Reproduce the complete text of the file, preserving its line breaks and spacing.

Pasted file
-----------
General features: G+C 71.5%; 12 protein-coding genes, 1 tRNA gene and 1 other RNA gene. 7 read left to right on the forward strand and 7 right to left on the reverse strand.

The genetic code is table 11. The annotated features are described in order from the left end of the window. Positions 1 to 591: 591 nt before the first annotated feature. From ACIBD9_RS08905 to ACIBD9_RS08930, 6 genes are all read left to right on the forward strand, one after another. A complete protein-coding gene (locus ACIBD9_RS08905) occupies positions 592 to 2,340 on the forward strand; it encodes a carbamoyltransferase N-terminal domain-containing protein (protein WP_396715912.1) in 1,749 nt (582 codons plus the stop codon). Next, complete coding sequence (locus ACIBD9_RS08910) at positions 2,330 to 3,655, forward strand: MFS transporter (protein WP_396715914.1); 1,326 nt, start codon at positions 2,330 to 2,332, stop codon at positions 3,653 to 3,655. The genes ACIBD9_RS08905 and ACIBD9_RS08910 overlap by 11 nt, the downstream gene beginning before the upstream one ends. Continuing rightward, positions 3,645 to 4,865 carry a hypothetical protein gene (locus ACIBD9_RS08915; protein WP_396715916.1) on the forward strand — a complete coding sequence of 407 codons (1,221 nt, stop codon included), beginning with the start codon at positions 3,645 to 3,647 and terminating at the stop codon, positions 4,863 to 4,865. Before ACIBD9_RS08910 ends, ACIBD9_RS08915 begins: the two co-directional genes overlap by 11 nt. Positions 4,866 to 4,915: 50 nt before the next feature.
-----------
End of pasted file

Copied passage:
General features: G+C 71.5%; 12 protein-coding genes, 1 tRNA gene and 1 other RNA gene. 7 read left to right on the forward strand and 7 right to left on the reverse strand.

The genetic code is table 11. The annotated features are described in order from the left end of the window. Positions 1 to 591: 591 nt before the first annotated feature. From ACIBD9_RS08905 to ACIBD9_RS08930, 6 genes are all read left to right on the forward strand, one after another. A complete protein-coding gene (locus ACIBD9_RS08905) occupies positions 592 to 2,340 on the forward strand; it encodes a carbamoyltransferase N-terminal domain-containing protein (protein WP_396715912.1) in 1,749 nt (582 codons plus the stop codon). Next, complete coding sequence (locus ACIBD9_RS08910) at positions 2,330 to 3,655, forward strand: MFS transporter (protein WP_396715914.1); 1,326 nt, start codon at positions 2,330 to 2,332, stop codon at positions 3,653 to 3,655. The genes ACIBD9_RS08905 and ACIBD9_RS08910 overlap by 11 nt, the downstream gene beginning before the upstream one ends. Continuing rightward, positions 3,645 to 4,865 carry a hypothetical protein gene (locus ACIBD9_RS08915; protein WP_396715916.1) on the forward strand — a complete coding sequence of 407 codons (1,221 nt, stop codon included), beginning with the start codon at positions 3,645 to 3,647 and terminating at the stop codon, positions 4,863 to 4,865. Before ACIBD9_RS08910 ends, ACIBD9_RS08915 begins: the two co-directional genes overlap by 11 nt. Positions 4,866 to 4,915: 50 nt before the next feature.